Petroleum Geology

Trap & Seal

Permian salt laying over deep Devonian reef complexes formed a seal, which prevented hydrocarbons from migrating to the surface and escaping the reef areas. Carbonate reefs are very important trap aspects of these subsurface subsalt rocks. Atoll and pinnacle reef traps contain the largest hydrocarbon accumulations. Multiple of the fields are created in structural anticlinal traps, which are related to the Hercynian compressions formed during the Permian-Triassic time period when hydrocarbons were at peak generation. Arches in depressions and semi-arches against the slopes of the salt domes have recently been found by more modern seismic equipment. <ref>[3]

Overview map of the entire region in which the North Caspian lies.

Source Rock and Migration

Indicated by the sedimentation and facies architecture of the area, the petroleum source rocks in the North Caspian Basin tend to be basinal black-shale facies along with Paleozoic carbonate platform deposits on basin margins. Due to the lack of exploration and the 20 kilometer deep source rocks, exploration has slowed and led to a lack of information on the geochemical characteristics of the basin. Source rocks in this basin have been characterized as ranging from 1.3 to 10 percent hydrocarbon potential. The idea of a presence of hydrocarbons has been heavily disputed and some scientists believe that oil pools in the salt dome traps could be high generators of hydrocarbons. The most important stage of hydrocarbon production in the shallower areas of the basin was in the Late Permian-Triassic time. <ref>[4]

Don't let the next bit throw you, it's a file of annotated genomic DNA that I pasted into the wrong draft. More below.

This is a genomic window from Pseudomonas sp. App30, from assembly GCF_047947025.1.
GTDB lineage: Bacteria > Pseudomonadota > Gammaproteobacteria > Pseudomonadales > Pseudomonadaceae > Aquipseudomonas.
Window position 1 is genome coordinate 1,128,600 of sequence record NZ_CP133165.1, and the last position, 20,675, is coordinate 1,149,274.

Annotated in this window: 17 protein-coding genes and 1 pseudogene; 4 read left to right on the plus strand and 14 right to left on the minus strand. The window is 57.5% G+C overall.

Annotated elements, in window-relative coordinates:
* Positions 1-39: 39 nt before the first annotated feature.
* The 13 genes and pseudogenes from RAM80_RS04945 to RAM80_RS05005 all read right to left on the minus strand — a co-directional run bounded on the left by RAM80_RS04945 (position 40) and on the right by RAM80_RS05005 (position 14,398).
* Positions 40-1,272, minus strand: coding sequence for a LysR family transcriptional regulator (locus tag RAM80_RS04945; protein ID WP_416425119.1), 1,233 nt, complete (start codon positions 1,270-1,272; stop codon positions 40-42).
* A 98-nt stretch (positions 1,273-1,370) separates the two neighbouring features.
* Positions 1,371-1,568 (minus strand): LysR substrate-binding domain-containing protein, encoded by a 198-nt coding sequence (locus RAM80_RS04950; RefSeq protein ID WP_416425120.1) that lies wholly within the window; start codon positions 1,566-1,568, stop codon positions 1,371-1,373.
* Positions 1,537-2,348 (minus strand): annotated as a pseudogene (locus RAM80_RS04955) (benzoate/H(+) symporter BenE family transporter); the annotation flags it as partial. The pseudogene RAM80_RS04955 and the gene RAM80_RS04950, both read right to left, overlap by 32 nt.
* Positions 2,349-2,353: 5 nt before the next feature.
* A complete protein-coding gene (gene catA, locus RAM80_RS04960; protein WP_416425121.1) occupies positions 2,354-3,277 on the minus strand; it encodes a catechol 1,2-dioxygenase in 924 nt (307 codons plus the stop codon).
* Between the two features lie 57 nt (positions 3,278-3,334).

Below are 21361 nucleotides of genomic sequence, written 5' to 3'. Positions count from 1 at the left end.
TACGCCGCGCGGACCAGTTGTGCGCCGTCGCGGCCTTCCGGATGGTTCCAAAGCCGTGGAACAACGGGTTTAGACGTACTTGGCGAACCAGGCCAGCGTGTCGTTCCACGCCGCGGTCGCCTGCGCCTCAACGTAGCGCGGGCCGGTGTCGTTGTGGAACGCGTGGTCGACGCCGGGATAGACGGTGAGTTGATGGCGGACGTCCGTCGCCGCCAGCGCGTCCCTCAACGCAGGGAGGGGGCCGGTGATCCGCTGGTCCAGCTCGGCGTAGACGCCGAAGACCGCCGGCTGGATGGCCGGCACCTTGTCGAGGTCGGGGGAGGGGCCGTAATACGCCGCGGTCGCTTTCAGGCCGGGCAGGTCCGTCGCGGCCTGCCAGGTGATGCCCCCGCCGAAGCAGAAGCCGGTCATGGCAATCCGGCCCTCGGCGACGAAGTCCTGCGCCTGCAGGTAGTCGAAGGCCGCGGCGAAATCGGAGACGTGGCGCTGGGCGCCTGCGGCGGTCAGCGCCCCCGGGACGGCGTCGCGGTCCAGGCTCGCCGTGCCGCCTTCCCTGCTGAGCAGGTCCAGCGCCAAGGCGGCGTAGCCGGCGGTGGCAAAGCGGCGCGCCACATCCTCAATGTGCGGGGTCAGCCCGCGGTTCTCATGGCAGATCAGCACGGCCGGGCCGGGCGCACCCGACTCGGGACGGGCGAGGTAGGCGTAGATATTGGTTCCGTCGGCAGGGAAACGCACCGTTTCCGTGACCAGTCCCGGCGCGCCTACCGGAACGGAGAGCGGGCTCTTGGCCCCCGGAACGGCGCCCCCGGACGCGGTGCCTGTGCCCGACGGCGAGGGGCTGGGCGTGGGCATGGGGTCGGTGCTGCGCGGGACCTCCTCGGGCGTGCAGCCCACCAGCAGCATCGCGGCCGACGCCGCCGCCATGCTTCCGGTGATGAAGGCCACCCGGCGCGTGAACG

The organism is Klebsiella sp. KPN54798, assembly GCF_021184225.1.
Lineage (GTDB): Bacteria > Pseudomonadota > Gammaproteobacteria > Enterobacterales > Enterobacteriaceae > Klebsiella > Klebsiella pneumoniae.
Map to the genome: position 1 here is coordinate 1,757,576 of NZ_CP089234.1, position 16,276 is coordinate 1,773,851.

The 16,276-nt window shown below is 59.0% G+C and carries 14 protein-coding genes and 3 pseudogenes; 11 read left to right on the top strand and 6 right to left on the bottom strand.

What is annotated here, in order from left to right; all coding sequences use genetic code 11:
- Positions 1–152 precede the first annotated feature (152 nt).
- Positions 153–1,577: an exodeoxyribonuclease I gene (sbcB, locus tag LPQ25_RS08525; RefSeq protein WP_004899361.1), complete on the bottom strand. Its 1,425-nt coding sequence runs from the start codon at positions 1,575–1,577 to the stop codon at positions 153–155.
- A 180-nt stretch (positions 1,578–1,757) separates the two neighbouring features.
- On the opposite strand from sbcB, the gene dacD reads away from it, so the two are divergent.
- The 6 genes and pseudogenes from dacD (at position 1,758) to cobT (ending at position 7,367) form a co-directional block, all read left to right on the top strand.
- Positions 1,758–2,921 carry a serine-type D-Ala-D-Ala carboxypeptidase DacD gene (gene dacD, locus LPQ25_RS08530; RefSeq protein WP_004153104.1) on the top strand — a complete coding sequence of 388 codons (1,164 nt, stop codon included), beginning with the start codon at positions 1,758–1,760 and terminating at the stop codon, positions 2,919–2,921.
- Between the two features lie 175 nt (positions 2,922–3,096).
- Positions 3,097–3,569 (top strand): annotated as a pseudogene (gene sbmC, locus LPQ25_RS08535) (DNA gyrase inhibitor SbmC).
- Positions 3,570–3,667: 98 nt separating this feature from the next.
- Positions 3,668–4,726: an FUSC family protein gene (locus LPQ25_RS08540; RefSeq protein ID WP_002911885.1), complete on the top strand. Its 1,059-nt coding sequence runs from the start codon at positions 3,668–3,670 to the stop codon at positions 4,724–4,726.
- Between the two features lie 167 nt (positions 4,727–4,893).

Reservoir